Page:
This project is responding to the finding that health knowledge and indicators show strong disparities across the youth population. Rural-to-urban migration in search of employment and education is common among young Cambodians. Being exposed to a wide range of physical and mental health problems, lack of access to basic needs, isolation and dangers like sexual exploitation - street children, orphans and young rural-to-urban migrants are among the most vulnerable groups.

The project has the following two main objectives:

  • Objective 1:  Increased understanding of FP/SRH amongst vulnerable youth in Phnom Penh.
    MSIC will be expanding youth related resources, refining training materials for increasing capacity of partner organisations and families of vulnerable youth to support the SRH needs of those young people, and delivering education and training sessions to vulnerable young Cambodians, Partner Organisations and families of vulnerable young Cambodians. The intended outputs (and the means by which success will be measured) are as follows:·     
    * 1,750 vulnerable youth at partner organisations in Phnom Penh receive comprehensive SRH education by June 2021·      
    * 75 staff and family members of vulnerable youth at partner organisations in Phnom Penh trained in SRH by June 2021.  
  • Objective 2: Improved access to FP/SRH services for vulnerable youth in Phnom Penh
    MSIC will be providing subsidised FP and SRH services to vulnerable youth who are beneficiaries of the partner organisations, developing special referral cards to be distributed by the partner organisations for young people to access subsidised Marie Stopes services and arranging special youth friendly counselling and service provision sessions for ACFP and PSE clients at MSIC Phnom Penh Clinic. The intended outputs (and the means by which success will be measured) are as follows: ·      
    * 500 subsidised services provided by Marie Stopes Phnom Penh clinic to vulnerable youth, their family members and NGO staff by June 2021.  
    * 10 dedicated youth-friendly SRH counselling and service provision sessions at MSIC Centre or via mobile service provision between July 2020 and June 2021.

  • 78,280 unintended pregnancies averted.
  • 27,358 unsafe abortions averted.
  • Over the years, WPF has also supported other Marie Stopes International projects in PNG.

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Australian Doctors International

Australian Doctors International (ADI) is an Australian NGO registered with the Australian Charities and Not-for-profits Commission; a member of the Australian Council for International Development (ACFID) and is supported by the Australian Government through the Australian NGO Cooperation Program (ANCP). ADI is governed by a Board and a suite of governance committees (Risk and Compliance, Finance and Audit, Revenue, Program) and people fill these roles on a volunteer basis.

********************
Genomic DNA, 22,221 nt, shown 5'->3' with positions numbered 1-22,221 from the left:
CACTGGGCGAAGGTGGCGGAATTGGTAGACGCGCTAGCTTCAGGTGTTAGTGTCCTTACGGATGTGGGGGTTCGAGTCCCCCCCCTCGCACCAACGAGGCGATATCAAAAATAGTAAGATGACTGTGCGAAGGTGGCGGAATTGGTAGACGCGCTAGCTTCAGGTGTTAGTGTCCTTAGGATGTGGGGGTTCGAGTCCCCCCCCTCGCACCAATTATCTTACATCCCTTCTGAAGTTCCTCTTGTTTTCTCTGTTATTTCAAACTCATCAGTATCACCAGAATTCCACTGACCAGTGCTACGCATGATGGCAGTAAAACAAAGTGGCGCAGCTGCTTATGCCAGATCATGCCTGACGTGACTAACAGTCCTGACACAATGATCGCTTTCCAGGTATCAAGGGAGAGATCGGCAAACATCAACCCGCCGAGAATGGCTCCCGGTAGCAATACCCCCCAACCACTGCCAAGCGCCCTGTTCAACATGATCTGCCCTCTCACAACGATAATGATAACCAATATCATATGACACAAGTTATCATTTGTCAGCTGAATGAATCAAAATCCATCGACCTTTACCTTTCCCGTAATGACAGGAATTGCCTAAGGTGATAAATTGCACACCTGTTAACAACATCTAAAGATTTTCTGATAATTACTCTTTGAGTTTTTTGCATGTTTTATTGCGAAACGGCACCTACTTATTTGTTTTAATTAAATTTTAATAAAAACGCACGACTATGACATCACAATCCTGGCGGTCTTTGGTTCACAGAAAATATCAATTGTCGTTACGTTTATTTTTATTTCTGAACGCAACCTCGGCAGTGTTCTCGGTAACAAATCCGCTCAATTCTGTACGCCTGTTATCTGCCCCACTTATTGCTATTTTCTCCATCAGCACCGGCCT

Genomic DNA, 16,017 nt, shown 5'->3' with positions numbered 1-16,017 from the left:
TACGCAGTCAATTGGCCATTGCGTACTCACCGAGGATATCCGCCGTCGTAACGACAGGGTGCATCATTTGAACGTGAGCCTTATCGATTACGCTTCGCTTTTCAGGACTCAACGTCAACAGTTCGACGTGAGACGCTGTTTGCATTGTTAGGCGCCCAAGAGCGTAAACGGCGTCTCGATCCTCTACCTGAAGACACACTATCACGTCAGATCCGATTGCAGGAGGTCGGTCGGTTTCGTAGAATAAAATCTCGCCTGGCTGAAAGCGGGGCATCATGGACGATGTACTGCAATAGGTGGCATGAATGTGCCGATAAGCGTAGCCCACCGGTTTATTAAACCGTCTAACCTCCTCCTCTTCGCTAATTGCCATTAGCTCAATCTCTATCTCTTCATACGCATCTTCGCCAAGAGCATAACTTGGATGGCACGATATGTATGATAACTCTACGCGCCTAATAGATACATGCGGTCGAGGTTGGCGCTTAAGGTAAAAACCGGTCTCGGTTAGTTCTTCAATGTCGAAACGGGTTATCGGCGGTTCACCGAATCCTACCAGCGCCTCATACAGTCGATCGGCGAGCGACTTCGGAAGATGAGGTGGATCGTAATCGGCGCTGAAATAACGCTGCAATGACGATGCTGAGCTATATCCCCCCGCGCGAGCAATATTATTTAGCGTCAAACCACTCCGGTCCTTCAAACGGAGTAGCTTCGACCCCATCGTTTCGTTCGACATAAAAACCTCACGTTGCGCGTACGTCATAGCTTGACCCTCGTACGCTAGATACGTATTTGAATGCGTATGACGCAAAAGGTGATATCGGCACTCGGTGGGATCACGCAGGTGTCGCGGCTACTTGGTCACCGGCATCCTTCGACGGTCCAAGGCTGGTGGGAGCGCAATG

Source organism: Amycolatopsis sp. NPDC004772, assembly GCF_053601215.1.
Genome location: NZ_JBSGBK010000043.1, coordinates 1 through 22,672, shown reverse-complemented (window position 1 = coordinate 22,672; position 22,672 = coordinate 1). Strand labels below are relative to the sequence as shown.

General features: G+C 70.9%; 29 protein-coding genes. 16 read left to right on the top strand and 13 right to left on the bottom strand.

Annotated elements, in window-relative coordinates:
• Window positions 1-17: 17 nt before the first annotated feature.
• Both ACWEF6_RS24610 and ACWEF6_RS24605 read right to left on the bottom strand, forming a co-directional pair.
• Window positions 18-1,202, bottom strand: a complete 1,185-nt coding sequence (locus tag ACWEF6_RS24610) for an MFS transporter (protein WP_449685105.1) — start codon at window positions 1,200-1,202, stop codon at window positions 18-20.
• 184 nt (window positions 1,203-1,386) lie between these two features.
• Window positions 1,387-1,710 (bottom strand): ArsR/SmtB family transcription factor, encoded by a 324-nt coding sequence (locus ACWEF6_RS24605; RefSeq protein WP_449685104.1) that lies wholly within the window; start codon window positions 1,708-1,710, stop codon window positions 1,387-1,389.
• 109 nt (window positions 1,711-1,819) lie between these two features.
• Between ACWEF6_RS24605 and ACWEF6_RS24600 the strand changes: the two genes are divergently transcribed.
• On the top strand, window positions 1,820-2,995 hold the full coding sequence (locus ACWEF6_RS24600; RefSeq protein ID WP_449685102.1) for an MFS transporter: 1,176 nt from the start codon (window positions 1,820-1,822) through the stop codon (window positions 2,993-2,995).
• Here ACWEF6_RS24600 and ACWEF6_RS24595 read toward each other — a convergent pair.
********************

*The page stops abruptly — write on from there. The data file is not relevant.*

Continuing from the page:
Presently ADI delivers health services and health training in rural PNG, in New Ireland since 2011; in Western Province since 2001, and more recently in West New Britain.  ADI targets our activities towards women in remote and rural communities where access to accurate information, services and contraceptives are limited. 

We work on a multi-pronged approach to improve maternal health, working to impact on both supply and demand for family planning. As outlined below, we seek to promote community demand through our work in:·     
*Family planning:educating communities to have accessible and accurate information and services in family planning methods and ensuring health workers are equipped with knowledge and skills to provide these services·     
*Gender equity: raising awareness to both community members and community leaders, promoting gender equality and the importance of reproductive rights for women·      *Emergency obstetrics response: training health workers with the knowledge and clinical skills to respond to obstetric situations, thus bettering women’s health.

Additionally, we work to ensure supply lines are open through educating health workers in family planning is offered.

Women’s Plans Foundation contribution goes towards our family planning activities and supports one of the many ways ADI is working to improve the status of women’s lives in Papua New Guinea.

Highlights from ADI's family planning work in 2019 include:

  1. A family planning officer on 9 out of 11 outreach health patrols with an introduction of two training programs aimed at initiating community - wide change towards family planning uptake and gender equity and reproductive rights.
  2. 119 hours of public health education on family planning and sexual and reproductive health to rural community members.
  3. An expansion into a new province, West New Britain, where we are introducing family planning in - service training.

Outreach patrols

ADI’s outreach patrol team continue to visit rural communities across New Ireland, providing family planning services and reproductive health education for health workers and community members.

ADI aims to have a family planning officer present on all New Ireland outreach health patrols to offer family planning options to communities across the province.  

During ADI’s patrol visits to rural and remote health facilities, many women and couples attended family planning consultations (see numbers below) to receive counselling and access to modern family planning options.